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Updated: Jul 24, 2023

A sense of belonging — How I embarked on an unexpected journey

Graduating from pharmacy school
Graduation with the Boys

This has been hovering around as an aura since I’ve left home ten years ago to become… something better than an irresponsible degenerate. Born to old-school Vietnamese parents, the priorities for them (and their six children) was work, school, and church. Imagine growing up on a farm, escaping communism on a boat, chasing the American dream for your kids without knowing a lick of English.

My parents never got an education, but if there is one thing I’ve taken from them its their work ethic. I was a typical football jock, graduated high school with a 2.2 GPA. Figured I wouldn’t make the league and started actually studying at Santa Monica Community College. Grand Canyon University was the only school to accept me after 1-years worth credits.

Mark Nguyen interviewing for pharmacy school
My first pharmacy school interview at Midwestern University - Glendale (2018)

I really didn’t know what I was doing at the time in 2012. The only thing I knew was I needed a new environment, to become something. Pharmacy was just a random discussion I had with a prior degenerate friend of my brother; I remember thinking, “if this idiot can be a pharmacist, then I can too”. From that point, I just checked off the boxes to apply for pharmacy school.

Caught right in the pharmacy paradigm shift and didn’t even notice. Fast track, I made some awesome memories at Washington State University during pharmacy school. Retail was not my thing after always having to hold it down for a short-staffed store with a 500 script average, just me and the pharmacist most times. Checked off the boxes. Work experience. Student involvement. I’m pretty sure I was the last to make the top 20% of my class, just to look better on paper.

It was during pharmacy school that I discovered my purpose in pharmacy. I loved teaching and giving back to the profession. There was always an opportunity to make a difference through student involvement. Mental health was a huge interest for me, especially with recent events at the local high school. I’ll never forget partnering with these kids for this project. Below was our submission for a national pharmacy school competition to address a community need.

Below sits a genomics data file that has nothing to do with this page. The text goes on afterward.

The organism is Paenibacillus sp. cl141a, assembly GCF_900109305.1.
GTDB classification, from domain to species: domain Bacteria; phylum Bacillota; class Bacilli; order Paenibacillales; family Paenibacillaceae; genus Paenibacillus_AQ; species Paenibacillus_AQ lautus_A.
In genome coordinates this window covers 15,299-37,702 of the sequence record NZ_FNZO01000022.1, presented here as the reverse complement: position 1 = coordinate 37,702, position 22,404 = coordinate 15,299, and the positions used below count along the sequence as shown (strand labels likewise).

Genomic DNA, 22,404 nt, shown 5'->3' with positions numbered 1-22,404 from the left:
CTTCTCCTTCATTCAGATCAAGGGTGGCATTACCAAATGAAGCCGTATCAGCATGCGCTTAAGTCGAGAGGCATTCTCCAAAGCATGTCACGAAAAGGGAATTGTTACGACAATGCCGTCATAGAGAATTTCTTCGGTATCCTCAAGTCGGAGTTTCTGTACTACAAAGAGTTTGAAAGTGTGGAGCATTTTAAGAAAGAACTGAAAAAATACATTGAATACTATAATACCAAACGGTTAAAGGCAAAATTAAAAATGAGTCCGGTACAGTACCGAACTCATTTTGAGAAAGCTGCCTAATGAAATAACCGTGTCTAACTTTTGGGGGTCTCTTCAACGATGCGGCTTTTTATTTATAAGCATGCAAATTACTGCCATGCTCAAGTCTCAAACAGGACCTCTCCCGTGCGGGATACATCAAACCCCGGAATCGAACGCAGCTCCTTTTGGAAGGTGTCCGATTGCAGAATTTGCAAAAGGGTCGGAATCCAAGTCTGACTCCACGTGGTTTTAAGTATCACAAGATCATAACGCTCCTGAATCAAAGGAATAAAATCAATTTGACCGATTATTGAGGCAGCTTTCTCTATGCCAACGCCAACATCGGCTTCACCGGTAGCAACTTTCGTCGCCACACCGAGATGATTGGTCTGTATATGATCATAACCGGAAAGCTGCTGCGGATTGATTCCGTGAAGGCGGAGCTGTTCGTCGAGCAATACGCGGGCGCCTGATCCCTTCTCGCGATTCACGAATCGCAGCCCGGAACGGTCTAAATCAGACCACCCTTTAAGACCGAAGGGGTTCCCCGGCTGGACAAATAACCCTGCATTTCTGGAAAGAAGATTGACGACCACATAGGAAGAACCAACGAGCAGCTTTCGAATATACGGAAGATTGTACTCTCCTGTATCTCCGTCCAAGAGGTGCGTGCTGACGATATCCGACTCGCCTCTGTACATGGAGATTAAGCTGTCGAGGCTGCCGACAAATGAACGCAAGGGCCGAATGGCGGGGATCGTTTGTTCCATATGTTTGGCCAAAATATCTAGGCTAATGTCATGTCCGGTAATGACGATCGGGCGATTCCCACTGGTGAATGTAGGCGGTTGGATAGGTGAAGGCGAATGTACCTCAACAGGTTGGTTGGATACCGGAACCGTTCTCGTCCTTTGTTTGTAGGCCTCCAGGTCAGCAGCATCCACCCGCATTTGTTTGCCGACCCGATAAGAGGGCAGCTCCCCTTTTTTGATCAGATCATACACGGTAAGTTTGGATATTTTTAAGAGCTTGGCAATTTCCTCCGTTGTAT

Check out our local news feature: Community Suicide Prevention Symposium | YOU ARE NOT ALONE: Right now, Spokane Public Schools is… 10K views, 113 likes, 32 loves, 49 comments, 51 shares, Facebook Watch Videos from KHQ Local News: YOU ARE NOT ALONE… Here is our submission to the competition, earning Second Place: Pharm4Me Challenge 2018: WSU and NCHS Submission

Sheesh, I should practice what I preach. Crazy how I’m probably the one who needed this more than anything. I’ve been a clinical pharmacist since May 2019 and completed my pharmacy residency in emergency medicine in 2021. Fairly fresh off the boat, but like anything else, the more hours you put into anything, you’re going to get more exposure to more learning opportunities.

I was getting good at taking care of high acuity patients. Flip flopping my schedule, covering any shift I can to be that “guy”. The issue was… this has always been me, wanting to be that dependable “guy”. Every since a junior in high school, I’ve always had a job and was that every weekender/willing to cover shifts. Chick-fil-a, Buffalo Wild Wings, Boys and Girls Club, CVS, Walgreens, Costco, student and residency rotation sites up until this point. I finally got to the American Dream.